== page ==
All Dolled Up

Once upon a time, there was the innocuous Sindy, advertised simply as “the dolly you love to dress”.

I never really liked dolls – books were always more my thing – but if I had to have one, I wanted one that was not Caucasian. Ironically, my aunt brought me a Native American doll with a beaded leather dress – from Australia.

Think back to your first “grown-up” set of crayons. Not the six-pack of breakable ones that left bits of wax all over the paper (and your clothes and the floor)… but the sizeable box with twenty or more lovely, thick plasticised sticks that left bright, shiny marks on the paper. The more expensive ones even had the name of their colour written along the side of the wrapping.

The brown, of course, was called brown – just as the black, pink, yellow and white had their eponymous names. Yet, the “special” sets had an extra colour called “flesh”, and children who had them guarded them jealously and rarely lent them to peers. This “flesh” colour was never tawny or yellowish but the peachy colour of “Continental European” (read Caucasian) skin…. that of Sindy.

Sindy’s rival was Barbie, the doll with the impossible figure and umpteen re-incarnations, billed as “every little girl’s dream”. You know; the one who had as many careers as people have hot dinners – but only one wishy-washy boyfriend, who always played second fiddle.

In order to board the multi-ethnic, urban fashion dolls train, Barbie’s makers Mattel have relatively recently introduced a slew of ‘multi-racial friends’ for her – with names such as Teresa, Kayla, Miko, Dana, Becky, Nikki, Nia, Kira (sold as Marina in Europe), and Lea.

Most people would know about the court case recently won by Mattel, in which the protestations of Carter Bryant (the person who said he came up with the concept of Bratz while he was on an eight-month hiatus from Mattel in 1998) cut no ice with the jury. Bratz, the trashy, big-lipped dolls, were a hit… and his (ex) employers argued the fact that his time was theirs.

Not content with that, this company is now marketing a new slew of dolls in order to gain yet another slice of audience. And – what’s more – the advertising spiel includes the words “Flava Dolls are about celebrating a cultural phenomenon”, as if there had never ever before been a range of multi-ethnic backgrounds, distinctive non-Caucasian physiogamies, and clothes.

But the adage “all’s fair in love and war” extends to commerce – in this case, the line of dolls that do not have exaggerated figures (like Barbie) or features (like Bratz), or come from the land of Faeries (like Winx) – but are down-to-earth, believable and “lifelike”…. because each face, and the height of each figure, is different “just as exists with real people”. They have “attitude” (because they are poseable!), as well as bare midriffs.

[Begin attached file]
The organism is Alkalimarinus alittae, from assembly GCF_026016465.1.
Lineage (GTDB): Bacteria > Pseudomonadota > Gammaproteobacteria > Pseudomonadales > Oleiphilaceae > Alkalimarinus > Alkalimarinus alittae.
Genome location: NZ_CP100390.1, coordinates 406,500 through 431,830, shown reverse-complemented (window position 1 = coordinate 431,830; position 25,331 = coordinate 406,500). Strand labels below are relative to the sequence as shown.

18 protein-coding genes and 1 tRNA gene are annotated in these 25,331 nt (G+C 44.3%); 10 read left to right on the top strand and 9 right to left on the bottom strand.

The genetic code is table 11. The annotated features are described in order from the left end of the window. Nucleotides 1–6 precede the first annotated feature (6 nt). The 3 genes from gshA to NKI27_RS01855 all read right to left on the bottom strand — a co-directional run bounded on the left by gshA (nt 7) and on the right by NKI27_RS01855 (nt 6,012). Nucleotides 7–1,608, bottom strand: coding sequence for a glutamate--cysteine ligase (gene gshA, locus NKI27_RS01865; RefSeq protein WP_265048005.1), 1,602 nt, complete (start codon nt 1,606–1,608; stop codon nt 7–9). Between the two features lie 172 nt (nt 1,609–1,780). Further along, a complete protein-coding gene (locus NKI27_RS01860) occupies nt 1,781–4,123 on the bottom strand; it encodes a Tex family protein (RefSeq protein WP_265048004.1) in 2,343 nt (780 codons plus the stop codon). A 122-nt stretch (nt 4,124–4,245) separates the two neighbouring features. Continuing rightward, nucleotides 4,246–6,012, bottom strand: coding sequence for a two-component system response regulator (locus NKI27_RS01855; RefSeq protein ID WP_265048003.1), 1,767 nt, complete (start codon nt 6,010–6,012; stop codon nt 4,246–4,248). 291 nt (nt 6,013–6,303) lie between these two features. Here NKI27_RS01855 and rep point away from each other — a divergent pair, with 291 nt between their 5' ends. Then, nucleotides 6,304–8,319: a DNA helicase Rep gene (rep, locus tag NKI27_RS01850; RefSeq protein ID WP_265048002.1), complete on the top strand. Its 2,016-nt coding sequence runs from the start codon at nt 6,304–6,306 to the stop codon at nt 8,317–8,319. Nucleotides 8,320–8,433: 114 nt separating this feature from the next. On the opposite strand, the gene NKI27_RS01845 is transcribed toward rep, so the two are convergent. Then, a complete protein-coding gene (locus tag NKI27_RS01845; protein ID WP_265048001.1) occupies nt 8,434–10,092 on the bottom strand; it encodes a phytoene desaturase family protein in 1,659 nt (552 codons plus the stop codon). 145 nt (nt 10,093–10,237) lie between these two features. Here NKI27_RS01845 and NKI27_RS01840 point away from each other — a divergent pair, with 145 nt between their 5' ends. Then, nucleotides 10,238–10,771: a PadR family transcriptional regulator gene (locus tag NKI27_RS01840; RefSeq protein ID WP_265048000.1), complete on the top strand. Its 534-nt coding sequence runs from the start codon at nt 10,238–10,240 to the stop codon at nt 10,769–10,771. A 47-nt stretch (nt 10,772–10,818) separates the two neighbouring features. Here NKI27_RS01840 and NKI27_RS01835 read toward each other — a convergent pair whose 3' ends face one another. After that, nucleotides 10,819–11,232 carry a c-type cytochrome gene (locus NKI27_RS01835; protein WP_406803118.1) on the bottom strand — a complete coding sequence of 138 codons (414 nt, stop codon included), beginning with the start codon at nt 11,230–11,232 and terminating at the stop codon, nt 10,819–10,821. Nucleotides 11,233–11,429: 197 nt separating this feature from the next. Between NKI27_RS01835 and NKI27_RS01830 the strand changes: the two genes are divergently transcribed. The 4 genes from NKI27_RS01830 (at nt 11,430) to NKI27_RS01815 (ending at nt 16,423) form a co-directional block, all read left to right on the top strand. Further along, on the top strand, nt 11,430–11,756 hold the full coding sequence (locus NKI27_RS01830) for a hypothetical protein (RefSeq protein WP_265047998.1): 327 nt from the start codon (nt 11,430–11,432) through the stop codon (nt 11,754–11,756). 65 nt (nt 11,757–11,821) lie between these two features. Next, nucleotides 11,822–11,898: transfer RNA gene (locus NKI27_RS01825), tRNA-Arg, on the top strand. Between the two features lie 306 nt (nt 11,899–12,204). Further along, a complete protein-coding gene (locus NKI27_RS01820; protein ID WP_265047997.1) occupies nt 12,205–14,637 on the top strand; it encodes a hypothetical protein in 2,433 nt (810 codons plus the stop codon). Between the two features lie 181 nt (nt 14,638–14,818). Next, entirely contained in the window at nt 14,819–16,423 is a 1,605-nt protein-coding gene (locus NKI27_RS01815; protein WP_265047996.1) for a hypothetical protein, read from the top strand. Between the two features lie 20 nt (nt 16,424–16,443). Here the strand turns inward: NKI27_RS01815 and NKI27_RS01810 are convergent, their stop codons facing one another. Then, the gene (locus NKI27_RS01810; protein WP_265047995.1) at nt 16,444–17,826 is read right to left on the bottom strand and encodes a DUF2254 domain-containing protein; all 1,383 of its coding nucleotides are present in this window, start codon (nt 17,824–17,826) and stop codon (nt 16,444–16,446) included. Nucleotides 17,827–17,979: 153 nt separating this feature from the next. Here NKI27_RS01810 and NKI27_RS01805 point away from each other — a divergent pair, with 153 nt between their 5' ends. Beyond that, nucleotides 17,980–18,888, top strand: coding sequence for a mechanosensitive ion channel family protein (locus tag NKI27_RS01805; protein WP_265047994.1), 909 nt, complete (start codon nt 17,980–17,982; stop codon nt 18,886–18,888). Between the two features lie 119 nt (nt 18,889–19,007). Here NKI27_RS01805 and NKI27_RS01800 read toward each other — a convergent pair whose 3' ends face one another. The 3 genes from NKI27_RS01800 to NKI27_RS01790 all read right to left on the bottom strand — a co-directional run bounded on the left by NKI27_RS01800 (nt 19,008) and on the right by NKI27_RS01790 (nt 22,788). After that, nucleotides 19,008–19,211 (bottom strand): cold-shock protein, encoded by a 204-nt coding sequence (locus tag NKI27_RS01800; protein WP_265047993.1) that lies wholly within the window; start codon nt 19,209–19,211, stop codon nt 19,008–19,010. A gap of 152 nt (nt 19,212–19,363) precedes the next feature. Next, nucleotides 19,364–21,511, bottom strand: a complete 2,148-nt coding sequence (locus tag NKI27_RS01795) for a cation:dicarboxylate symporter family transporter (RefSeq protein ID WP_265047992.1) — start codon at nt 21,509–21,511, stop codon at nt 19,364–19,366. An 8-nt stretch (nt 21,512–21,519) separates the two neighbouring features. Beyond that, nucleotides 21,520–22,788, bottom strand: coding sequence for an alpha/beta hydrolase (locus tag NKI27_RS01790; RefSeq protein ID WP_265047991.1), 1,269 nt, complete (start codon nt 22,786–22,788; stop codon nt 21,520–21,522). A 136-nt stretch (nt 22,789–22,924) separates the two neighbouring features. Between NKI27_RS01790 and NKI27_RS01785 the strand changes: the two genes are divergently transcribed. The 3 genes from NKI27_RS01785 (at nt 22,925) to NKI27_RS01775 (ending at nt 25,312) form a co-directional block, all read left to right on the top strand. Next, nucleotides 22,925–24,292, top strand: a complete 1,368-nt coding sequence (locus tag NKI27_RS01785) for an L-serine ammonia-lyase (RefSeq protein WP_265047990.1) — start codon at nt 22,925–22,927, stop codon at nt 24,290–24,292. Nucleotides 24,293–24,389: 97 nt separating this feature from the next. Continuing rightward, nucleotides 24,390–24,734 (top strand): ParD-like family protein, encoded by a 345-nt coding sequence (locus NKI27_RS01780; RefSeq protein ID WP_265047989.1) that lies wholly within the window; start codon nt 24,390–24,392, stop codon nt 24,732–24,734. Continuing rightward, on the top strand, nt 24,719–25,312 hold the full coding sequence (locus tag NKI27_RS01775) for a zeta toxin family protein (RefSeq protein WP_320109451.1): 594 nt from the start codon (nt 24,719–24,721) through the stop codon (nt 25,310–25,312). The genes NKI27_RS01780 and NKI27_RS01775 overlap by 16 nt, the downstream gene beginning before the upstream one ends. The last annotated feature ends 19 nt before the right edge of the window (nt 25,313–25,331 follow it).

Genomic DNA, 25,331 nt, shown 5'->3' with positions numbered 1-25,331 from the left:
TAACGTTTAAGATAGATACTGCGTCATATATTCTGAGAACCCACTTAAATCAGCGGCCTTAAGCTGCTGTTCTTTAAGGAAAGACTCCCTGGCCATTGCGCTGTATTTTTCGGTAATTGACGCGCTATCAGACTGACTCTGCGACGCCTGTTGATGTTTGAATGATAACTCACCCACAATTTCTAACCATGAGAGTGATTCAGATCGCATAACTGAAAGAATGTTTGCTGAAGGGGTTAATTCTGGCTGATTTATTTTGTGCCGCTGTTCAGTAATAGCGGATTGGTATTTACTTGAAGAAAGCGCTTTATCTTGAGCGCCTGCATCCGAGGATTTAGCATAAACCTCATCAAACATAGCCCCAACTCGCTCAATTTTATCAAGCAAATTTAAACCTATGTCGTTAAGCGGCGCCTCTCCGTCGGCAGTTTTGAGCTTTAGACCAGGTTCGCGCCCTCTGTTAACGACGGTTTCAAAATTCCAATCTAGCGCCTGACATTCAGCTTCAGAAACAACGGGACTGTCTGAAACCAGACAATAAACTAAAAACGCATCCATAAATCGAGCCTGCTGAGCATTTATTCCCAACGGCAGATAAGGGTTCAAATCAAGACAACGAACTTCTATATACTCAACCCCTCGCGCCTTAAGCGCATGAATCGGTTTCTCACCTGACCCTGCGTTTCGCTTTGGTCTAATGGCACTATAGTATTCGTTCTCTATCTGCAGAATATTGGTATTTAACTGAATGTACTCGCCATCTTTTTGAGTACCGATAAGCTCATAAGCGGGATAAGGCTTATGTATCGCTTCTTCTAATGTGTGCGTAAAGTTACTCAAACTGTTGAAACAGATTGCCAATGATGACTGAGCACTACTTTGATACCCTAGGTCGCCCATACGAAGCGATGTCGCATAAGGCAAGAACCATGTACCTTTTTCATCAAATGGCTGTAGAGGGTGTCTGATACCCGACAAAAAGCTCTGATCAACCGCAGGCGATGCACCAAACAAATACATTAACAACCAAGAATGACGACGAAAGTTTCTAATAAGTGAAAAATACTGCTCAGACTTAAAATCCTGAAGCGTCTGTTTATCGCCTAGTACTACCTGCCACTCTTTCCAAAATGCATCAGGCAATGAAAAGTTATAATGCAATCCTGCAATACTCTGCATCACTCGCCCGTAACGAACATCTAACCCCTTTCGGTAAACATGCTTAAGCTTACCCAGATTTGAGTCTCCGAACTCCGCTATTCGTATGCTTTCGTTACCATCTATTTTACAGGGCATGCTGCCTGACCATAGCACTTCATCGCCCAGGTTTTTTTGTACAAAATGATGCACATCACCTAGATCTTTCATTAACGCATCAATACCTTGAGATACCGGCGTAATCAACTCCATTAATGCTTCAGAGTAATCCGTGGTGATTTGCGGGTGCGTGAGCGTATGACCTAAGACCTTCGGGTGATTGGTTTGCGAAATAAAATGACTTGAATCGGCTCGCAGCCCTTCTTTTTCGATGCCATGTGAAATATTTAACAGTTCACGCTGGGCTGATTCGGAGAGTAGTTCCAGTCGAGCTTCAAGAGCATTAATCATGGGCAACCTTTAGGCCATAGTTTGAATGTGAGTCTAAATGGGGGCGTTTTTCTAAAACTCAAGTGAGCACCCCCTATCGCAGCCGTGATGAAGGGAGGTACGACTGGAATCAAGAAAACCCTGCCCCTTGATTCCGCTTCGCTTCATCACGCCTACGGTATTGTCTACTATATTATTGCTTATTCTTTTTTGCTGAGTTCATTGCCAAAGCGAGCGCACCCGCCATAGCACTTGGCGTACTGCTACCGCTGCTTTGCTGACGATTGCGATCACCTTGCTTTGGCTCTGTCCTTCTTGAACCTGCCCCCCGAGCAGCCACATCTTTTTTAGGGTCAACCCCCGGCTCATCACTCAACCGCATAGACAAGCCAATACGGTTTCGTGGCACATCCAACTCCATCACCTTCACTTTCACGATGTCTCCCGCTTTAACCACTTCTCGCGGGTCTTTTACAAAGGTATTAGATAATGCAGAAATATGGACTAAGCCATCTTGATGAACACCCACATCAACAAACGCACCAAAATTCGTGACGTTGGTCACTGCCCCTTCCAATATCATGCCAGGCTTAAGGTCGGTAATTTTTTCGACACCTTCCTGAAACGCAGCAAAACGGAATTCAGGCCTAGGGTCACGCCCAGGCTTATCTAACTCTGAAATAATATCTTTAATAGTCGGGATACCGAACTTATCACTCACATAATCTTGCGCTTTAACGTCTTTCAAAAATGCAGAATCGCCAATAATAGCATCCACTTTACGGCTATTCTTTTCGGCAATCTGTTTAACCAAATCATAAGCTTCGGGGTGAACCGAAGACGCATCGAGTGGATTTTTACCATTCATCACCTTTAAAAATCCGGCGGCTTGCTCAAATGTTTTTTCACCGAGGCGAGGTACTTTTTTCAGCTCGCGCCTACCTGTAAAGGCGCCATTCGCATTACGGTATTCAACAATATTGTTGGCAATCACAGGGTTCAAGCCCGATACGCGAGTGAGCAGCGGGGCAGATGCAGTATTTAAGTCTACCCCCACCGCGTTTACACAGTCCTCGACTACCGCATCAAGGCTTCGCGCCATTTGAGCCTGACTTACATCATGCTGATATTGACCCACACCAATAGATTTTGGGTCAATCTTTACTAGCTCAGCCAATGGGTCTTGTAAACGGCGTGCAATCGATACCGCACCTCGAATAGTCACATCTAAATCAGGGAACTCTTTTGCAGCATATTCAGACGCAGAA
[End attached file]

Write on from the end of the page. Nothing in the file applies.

There is only one snag, however. These six dolls belong to the hip-hop sub-culture. As such, they sport “rub-on decals”… which means, in layman’s language, that the owners of these dolls can use the “tattoos” on themselves, and have names like Happy D, Kiyoni Brown, P. Bo, Tika, and two boys, Liam and Tre, whose baggy jeans fasten way below their waist-line.

I smell a fad. A phony approach built on dolls that appear to have been created as collectors’ items or for their Bling value – to be bought by teens – rather than the actual children and ’tweens for whom they have been purportedly produced.

Look at it this way. Barbie has a slew of vehicles, clothes, accessories, furniture, as well as pets and their abodes. Flavas ‘tell you’ “Pull my street stand from the box, so I have a spot to hang out” – and this street stand becomes a graffiti-covered wall where these kids presumably spend their days.

A child who aspires to this kind of life is not even beginning to use his potential, let alone aspiring to achieve his goals.

Girls can always opt for the wholesome-looking historically oriented, American Girls, or similar ones sold locally. These dolls come in various combinations of hair and eye colours and skin tones, and this means that every girl could probably find one “like her”. They have prosaic names like Samantha (1904); Molly (1944); Kirsten (1854); Felicity (1774); Josefina (1824), and so forth. Each girl has a historical background, and period clothes.

Gone are the days when one just got “a doll” – the ramifications behind each choice made today could be more far-reaching than one could ever imagine.


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